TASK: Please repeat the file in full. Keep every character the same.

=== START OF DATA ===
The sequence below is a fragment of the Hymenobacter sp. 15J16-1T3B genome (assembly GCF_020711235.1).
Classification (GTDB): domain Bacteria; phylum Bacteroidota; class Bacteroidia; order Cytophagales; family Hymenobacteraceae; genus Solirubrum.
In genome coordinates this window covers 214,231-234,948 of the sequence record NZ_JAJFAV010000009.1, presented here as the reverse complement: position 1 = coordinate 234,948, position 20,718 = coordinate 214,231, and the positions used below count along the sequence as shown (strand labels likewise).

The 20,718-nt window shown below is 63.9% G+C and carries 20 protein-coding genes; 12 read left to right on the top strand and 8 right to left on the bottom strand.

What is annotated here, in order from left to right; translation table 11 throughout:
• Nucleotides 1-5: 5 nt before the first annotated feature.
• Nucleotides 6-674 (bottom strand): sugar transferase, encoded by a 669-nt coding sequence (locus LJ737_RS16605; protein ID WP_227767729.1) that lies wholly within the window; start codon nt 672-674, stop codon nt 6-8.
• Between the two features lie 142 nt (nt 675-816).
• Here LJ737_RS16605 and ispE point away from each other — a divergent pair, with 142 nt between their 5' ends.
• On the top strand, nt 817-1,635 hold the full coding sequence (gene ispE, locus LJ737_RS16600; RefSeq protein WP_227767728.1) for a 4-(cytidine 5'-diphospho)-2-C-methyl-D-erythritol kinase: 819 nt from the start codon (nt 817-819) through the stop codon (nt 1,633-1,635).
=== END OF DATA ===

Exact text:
The sequence below is a fragment of the Hymenobacter sp. 15J16-1T3B genome (assembly GCF_020711235.1).
Classification (GTDB): domain Bacteria; phylum Bacteroidota; class Bacteroidia; order Cytophagales; family Hymenobacteraceae; genus Solirubrum.
In genome coordinates this window covers 214,231-234,948 of the sequence record NZ_JAJFAV010000009.1, presented here as the reverse complement: position 1 = coordinate 234,948, position 20,718 = coordinate 214,231, and the positions used below count along the sequence as shown (strand labels likewise).

The 20,718-nt window shown below is 63.9% G+C and carries 20 protein-coding genes; 12 read left to right on the top strand and 8 right to left on the bottom strand.

What is annotated here, in order from left to right; translation table 11 throughout:
• Nucleotides 1-5: 5 nt before the first annotated feature.
• Nucleotides 6-674 (bottom strand): sugar transferase, encoded by a 669-nt coding sequence (locus LJ737_RS16605; protein ID WP_227767729.1) that lies wholly within the window; start codon nt 672-674, stop codon nt 6-8.
• Between the two features lie 142 nt (nt 675-816).
• Here LJ737_RS16605 and ispE point away from each other — a divergent pair, with 142 nt between their 5' ends.
• On the top strand, nt 817-1,635 hold the full coding sequence (gene ispE, locus LJ737_RS16600; RefSeq protein WP_227767728.1) for a 4-(cytidine 5'-diphospho)-2-C-methyl-D-erythritol kinase: 819 nt from the start codon (nt 817-819) through the stop codon (nt 1,633-1,635).